After my dad passed away five years ago, I didn’t shy away from the dating scene. It was as if I thought something, or someone, could help fill the gaping hole that his death left in my life.
The problem was that dating was a shitfight at the best of times, let alone while navigating grief and the complex emotions that come along with it.
Even just revealing that one of your parents is dead is really hard, because death is a heavy topic for anyone and any situation. But in the beginning of a new relationship, or a first date? Not a fucking walk in the park.
“People may choose to withhold the information that they have lost a loved one because they fear the perceived emotional burden of grief,” psychology researcher at The Indigo Project, Ash King, told me.
“They may think that they don’t want to ‘scare someone off’ with their baggage, or perhaps they’re just not quite ready to open up and share the story with someone new.”
I’ve absolutely lied on first dates and pretended my dad was still kicking and well – retired and living the good life.
I’m not proud of it, but it’s because there were so many unprocessed emotions I was associating with his death, like that I spent every day overcome with guilt over whether my mum was OK in our big, six-bedroom house all by herself.
It’s tough, because you really have to pick the less-shit option of two hugely shit options. And no one wants to pick the shit option. It’s shit, you know?
There was also guilt around whether I was doing enough to help my mum and sisters through their loss, and whether I was too self-involved in my own grief to be able to offer them the support they needed. These were questions I couldn’t even answer for myself, and I sure as hell didn’t want someone I thought was hot enough to swipe right on to do that for me.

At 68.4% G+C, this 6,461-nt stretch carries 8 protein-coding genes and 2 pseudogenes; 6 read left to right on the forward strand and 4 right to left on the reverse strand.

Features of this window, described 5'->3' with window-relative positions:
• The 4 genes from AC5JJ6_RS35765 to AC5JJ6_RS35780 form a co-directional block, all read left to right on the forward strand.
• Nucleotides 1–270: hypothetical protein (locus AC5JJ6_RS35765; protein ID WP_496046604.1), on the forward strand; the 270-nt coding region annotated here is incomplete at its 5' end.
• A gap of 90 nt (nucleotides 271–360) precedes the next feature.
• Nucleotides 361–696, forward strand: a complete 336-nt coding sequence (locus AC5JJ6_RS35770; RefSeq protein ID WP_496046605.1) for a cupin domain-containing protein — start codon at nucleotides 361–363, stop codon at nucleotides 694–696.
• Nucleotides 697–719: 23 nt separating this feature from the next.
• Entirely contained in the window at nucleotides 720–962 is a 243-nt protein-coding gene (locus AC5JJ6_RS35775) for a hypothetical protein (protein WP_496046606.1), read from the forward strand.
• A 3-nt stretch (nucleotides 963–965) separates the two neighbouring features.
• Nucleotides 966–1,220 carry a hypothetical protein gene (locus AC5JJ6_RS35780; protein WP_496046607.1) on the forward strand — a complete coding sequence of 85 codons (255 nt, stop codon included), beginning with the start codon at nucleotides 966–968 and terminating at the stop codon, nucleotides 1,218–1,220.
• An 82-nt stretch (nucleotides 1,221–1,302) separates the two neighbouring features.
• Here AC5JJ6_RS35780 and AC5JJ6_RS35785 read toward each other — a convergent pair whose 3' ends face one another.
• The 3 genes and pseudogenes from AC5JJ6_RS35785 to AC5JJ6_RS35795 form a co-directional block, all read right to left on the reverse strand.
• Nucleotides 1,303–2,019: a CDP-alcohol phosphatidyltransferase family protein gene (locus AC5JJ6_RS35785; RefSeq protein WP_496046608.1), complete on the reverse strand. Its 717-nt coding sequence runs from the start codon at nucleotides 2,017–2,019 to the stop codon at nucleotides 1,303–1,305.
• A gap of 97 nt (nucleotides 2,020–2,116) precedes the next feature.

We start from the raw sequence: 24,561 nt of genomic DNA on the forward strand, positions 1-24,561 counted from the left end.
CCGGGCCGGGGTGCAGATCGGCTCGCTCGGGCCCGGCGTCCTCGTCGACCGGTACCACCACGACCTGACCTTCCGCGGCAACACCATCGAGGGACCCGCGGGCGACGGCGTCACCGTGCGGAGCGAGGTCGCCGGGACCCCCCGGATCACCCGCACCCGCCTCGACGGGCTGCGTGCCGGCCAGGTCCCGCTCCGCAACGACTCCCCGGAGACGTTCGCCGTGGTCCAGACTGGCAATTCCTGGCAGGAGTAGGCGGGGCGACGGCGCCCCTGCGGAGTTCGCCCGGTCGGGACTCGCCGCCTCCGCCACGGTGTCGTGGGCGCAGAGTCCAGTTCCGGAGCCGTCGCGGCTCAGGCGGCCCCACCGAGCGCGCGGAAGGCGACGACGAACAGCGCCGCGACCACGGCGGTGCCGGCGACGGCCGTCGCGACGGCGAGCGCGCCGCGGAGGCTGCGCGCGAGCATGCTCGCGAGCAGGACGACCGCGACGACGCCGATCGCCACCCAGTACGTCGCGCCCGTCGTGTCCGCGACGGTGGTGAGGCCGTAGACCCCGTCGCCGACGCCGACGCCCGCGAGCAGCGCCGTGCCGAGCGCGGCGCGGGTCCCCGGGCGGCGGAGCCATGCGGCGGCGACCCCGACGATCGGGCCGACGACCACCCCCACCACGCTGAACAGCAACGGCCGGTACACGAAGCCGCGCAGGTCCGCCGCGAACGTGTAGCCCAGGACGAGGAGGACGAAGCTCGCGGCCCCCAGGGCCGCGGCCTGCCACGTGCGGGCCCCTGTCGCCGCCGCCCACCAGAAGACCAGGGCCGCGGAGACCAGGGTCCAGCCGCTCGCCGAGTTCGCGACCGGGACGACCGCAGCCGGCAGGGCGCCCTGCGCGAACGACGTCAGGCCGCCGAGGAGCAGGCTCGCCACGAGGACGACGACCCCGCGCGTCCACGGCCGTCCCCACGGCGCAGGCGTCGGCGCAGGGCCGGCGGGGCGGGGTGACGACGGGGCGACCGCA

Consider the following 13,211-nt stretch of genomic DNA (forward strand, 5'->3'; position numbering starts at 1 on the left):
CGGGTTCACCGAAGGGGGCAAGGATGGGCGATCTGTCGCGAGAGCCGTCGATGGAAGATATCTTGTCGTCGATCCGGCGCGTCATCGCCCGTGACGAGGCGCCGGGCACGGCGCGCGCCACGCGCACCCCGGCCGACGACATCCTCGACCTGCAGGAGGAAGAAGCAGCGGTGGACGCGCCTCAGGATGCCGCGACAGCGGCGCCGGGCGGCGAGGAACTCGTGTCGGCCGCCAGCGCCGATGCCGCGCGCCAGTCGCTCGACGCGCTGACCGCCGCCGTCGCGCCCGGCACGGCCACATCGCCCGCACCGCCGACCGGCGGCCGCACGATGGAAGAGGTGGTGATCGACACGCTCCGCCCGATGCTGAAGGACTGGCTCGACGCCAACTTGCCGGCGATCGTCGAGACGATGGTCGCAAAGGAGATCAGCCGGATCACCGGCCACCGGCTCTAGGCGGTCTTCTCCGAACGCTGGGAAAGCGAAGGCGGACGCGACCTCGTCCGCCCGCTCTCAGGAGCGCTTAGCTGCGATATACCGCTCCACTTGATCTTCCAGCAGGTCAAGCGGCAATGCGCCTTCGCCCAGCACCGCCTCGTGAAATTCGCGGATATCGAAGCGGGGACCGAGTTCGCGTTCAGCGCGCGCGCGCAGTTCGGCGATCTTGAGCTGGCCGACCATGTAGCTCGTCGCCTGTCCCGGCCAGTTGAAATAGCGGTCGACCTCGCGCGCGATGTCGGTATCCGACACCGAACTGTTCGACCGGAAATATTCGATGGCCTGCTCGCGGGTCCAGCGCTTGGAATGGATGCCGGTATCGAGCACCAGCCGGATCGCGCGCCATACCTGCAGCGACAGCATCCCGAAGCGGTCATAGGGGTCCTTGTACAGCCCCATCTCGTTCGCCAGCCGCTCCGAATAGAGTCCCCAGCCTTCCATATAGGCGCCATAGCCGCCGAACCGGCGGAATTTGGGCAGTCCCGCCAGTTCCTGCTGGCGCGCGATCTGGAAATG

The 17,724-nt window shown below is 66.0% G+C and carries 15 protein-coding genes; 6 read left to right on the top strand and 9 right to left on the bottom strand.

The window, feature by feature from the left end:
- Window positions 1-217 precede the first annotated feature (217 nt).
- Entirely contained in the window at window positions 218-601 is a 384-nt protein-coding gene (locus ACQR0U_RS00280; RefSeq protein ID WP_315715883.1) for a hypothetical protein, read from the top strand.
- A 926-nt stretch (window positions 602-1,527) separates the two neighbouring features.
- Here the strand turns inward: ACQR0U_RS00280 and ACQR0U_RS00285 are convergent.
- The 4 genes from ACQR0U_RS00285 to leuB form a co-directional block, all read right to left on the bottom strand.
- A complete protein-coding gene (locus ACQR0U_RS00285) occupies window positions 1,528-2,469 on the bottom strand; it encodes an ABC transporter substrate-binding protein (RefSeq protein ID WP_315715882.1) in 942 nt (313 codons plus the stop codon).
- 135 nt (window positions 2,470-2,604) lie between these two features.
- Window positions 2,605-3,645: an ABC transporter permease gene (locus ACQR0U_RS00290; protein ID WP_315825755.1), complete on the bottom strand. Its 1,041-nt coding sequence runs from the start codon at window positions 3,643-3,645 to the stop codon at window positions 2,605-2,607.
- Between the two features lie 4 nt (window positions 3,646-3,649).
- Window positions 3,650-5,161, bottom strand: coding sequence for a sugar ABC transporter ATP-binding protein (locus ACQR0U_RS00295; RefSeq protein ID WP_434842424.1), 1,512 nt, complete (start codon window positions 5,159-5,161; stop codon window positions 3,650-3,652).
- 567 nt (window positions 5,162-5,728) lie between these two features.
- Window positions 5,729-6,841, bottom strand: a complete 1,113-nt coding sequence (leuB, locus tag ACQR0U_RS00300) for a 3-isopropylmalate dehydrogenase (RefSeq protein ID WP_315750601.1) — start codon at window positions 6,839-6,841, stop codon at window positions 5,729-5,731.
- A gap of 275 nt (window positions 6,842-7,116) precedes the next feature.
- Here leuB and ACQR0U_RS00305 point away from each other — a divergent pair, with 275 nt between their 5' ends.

Besides, intimate details aren’t something you dish out like the loose french fries at the bottom of your Macca’s bag. Sure, vulnerability’s cool and all, but sharing deeply personal experiences with someone really needs to be earned, especially when it’s something as life-defining as the loss of a loved one.
I’m not alone in this.
A colleague of mine, Olivia, lost her mother when she was 18-years-old, and her brother only a year later. She says that while she’s never lied about her mum’s passing on a first date, the truth about her brother can become something of a grey area.
“There have been a couple of occasions where I've not mentioned my brother when I've been asked about my siblings,” she said, explaining that she often spoke about her brother in the first person as though he was still alive.
“I wouldn't suggest that,” she tells me, cautiously, “it makes conversations sticky down the line.”
She makes a point.
Leaving out, or lying about, such an important part of your life can mean beginning a relationship with an element of dishonesty. It’s tough, because you really have to pick the less-shit option of two hugely shit options. And no one wants to pick the shit option. It’s shit, you know?
There was a time when I opened up about my loss quite early in a relationship. I felt naked without even taking my clothes off - like there was a weird power shift. I felt like this person was going to draw their own conclusions on why I was the way that I was. I wondered if they were recognising (and dismantling) my defence mechanisms. It left me pretty exposed.
James, who lost his mum four years ago after a long battle with cancer, has found himself in a similar boat when it comes to dropping the D-word. “I rarely tell people,” he tells me.